Cyber-attacks and data theft in almost every industry are a weekly occurrence these days. Healthcare is no exception. Early this year, Blue Cross / Blue Shield was breached, an attack that affected over 80 million people. Smaller in numbers but no less devastating, the UCLA Health System leak this summer exposed the private health information (PHI) of 4.5 million insured persons. Hackers made off with patient names, addresses, social security numbers and in some cases detailed medical records.
These high-profile breaches create HIPAA violations, resulting in lawsuits, settlements and fines. In addition, the companies often end up paying for credit monitoring and repair for victims whose identities were stolen.
Recently Becker’s Health IT & CIO Review published a list of the 15 most expensive fines and settlements for healthcare data breaches. Surprisingly, not one of these culprits was a high-tech cyber attack. So what were they?
Most of the “top 15” fall into three broad categories.
A careless whisper
One broad category involved companies with outdated or careless practices for handling patient data.
In two of the cases, for example, major pharmacy chains disposed of patient PHI by throwing paper records in the trash dumpsters. These weren’t secure disposal bins – they were outside the stores, accessible to anyone.
An $800,000 fine was assessed to a doctor that left the medical records for 8000 patients in his unlocked car, in his driveway. Another fine involved a major New York health plan that returned photocopiers to the vendor without wiping the memory. (The machine contained the scanned health records for 350,000 patients.) Another provider simply “lost” the PHI for almost 200 patients, with no way to know who may have found them.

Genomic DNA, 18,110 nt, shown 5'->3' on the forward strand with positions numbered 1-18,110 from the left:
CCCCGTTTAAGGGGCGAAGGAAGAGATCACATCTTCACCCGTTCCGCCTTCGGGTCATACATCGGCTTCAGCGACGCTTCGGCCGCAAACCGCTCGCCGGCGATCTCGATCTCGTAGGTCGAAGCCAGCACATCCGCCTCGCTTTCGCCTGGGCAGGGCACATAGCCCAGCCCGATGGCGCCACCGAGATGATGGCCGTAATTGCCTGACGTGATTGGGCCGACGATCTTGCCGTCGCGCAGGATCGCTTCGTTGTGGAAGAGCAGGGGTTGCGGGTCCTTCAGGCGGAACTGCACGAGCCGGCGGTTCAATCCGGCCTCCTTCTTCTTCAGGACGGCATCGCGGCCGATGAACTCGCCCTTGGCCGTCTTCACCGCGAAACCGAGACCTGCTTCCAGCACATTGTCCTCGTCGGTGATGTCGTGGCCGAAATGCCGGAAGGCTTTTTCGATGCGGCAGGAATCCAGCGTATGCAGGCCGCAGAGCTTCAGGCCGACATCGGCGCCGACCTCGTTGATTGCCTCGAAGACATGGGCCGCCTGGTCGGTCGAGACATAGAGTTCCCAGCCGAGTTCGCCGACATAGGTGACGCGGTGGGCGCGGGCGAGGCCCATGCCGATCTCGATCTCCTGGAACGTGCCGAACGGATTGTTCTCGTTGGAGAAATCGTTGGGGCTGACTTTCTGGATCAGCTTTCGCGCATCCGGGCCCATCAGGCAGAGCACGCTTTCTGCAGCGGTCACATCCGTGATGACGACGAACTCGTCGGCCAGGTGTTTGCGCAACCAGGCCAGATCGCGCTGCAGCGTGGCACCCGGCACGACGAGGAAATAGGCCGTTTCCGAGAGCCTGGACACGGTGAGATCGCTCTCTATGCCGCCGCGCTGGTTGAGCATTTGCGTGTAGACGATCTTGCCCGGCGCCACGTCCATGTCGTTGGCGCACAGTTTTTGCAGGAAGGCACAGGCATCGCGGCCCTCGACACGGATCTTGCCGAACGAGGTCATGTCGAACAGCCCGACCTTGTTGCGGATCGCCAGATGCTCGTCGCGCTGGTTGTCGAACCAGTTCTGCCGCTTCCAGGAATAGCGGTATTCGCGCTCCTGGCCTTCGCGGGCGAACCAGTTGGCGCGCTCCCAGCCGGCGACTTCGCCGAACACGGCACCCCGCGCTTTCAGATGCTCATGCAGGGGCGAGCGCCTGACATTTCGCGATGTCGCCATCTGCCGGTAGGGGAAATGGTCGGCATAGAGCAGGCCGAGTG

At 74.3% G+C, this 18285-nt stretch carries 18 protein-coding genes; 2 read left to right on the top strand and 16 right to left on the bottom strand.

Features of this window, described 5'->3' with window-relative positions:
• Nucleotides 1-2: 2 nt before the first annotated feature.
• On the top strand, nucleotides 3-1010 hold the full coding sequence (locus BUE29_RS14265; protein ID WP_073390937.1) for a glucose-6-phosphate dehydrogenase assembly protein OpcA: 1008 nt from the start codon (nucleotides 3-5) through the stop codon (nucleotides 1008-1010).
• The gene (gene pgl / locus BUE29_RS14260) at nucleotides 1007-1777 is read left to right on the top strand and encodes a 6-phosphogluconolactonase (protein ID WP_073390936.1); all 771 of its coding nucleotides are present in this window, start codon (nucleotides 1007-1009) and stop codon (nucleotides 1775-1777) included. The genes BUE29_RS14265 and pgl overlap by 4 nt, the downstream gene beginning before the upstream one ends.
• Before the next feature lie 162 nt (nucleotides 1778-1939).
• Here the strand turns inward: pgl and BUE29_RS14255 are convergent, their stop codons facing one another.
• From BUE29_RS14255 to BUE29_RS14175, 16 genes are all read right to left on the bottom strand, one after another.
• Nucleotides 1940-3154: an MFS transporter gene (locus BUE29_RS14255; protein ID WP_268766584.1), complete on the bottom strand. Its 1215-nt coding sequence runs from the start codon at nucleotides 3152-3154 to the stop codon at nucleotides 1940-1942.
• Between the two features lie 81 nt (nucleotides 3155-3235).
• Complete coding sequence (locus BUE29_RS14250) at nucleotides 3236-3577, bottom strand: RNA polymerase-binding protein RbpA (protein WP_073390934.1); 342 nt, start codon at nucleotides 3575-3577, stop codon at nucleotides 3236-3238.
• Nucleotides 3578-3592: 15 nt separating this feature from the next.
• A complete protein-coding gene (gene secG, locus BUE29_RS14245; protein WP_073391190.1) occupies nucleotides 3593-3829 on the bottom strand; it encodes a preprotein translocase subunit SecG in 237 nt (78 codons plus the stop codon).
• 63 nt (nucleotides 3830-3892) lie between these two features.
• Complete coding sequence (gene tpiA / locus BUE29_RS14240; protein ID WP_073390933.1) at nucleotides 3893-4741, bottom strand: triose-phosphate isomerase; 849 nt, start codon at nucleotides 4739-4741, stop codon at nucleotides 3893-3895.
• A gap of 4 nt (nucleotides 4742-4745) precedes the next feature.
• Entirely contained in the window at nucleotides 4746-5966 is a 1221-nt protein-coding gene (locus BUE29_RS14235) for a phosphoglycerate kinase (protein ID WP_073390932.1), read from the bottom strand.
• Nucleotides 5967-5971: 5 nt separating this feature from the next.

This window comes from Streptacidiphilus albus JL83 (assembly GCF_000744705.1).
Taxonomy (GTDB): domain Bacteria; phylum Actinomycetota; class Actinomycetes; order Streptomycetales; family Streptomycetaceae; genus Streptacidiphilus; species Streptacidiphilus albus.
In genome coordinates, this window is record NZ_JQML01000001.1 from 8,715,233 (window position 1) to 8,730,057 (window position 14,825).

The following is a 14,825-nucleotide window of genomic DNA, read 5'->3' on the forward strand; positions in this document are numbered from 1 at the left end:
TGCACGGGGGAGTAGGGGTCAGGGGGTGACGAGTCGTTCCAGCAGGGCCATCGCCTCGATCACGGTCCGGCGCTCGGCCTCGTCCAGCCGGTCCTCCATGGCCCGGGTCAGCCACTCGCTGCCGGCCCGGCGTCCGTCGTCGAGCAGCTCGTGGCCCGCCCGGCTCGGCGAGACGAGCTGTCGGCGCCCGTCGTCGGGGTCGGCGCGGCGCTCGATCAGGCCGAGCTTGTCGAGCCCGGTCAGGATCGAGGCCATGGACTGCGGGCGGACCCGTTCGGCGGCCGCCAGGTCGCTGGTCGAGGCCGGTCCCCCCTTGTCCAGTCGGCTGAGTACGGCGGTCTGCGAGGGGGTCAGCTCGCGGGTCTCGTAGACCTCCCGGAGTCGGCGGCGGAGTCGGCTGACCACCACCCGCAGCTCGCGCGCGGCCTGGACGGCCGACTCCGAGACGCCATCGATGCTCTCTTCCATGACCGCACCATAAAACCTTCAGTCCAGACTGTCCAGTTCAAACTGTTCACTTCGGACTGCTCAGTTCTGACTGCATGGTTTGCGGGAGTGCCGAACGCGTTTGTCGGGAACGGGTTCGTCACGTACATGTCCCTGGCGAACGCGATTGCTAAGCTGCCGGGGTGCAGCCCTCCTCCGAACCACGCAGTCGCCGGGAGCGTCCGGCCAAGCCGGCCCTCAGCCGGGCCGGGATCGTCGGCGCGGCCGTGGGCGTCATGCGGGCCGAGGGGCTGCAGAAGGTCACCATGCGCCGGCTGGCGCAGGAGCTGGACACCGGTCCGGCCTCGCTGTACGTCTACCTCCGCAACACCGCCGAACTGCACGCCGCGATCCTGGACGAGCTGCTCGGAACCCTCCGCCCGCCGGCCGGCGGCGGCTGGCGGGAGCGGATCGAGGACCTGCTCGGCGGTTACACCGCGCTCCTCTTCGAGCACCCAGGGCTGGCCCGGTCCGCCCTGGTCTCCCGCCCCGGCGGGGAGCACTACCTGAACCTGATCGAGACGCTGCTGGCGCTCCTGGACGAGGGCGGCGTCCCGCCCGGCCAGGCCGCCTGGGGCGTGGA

Regardless of the reasons, these careless, low-tech data leaks affect more people than most cyber-attacks.
Hiding in plain sight
Another category stems from storing healthcare data in readable format on devices that thieves can walk away with. That’s right, five of the 15 settlements involved theft of devices containing millions of unencrypted patient records. These included laptops, portable USB sticks and even removable server disks. And some of the thieves were employees.
For example, Blue Cross / Blue Shield had 57 unencrypted hard drives stolen at once – and none of them was encrypted. (Same company as in the 2015 breach – but three years earlier.) The other cases involved fewer or different devices, but the results were the same. Thieves got away with easily readable patient data.
Whether it’s traditional disks, mobile devices or even cloud storage, strong encryption can make your data useless to anyone without the key.
IT does figure into it, but it isn’t all networks and firewalls
IT practices also figure into healthcare data leaks, but not always due to lax firewalls or network security. Four of “top 15” were the result of insufficient – or nonexistent – access control lists on patient data.
These IT-related leaks included:
- A hospital that stored 20,000 patients’ records online, without requiring a login for access.
- A university’s health plan whose lax access control let unauthorized employees view patient records.
- A provider that didn’t sufficiently verify user identity before allowing access to its PHI database.
- An IT department that removed a network server – and with it, all restrictions to users accessing PHI data.
Vulnerabilities are both high and low tech
Some “non-cyber attack” breaches don’t fall neatly into these categories. It’s clear, though, that we have to focus as much on our local environments as on cybersecurity. To protect PHI, this means:
- Encrypting patient data on computing and storage devices
- Limiting local storage of PHI
- Retraining employees on disposal of paper medical records and other media
- Putting access control lists in place for all records storage locations
- Performing regular HIPAA compliance audits for PHI
Are you in a healthcare-related industry? What extra measures do you take to ensure HIPAA compliance? Tell us about it in the Comments section.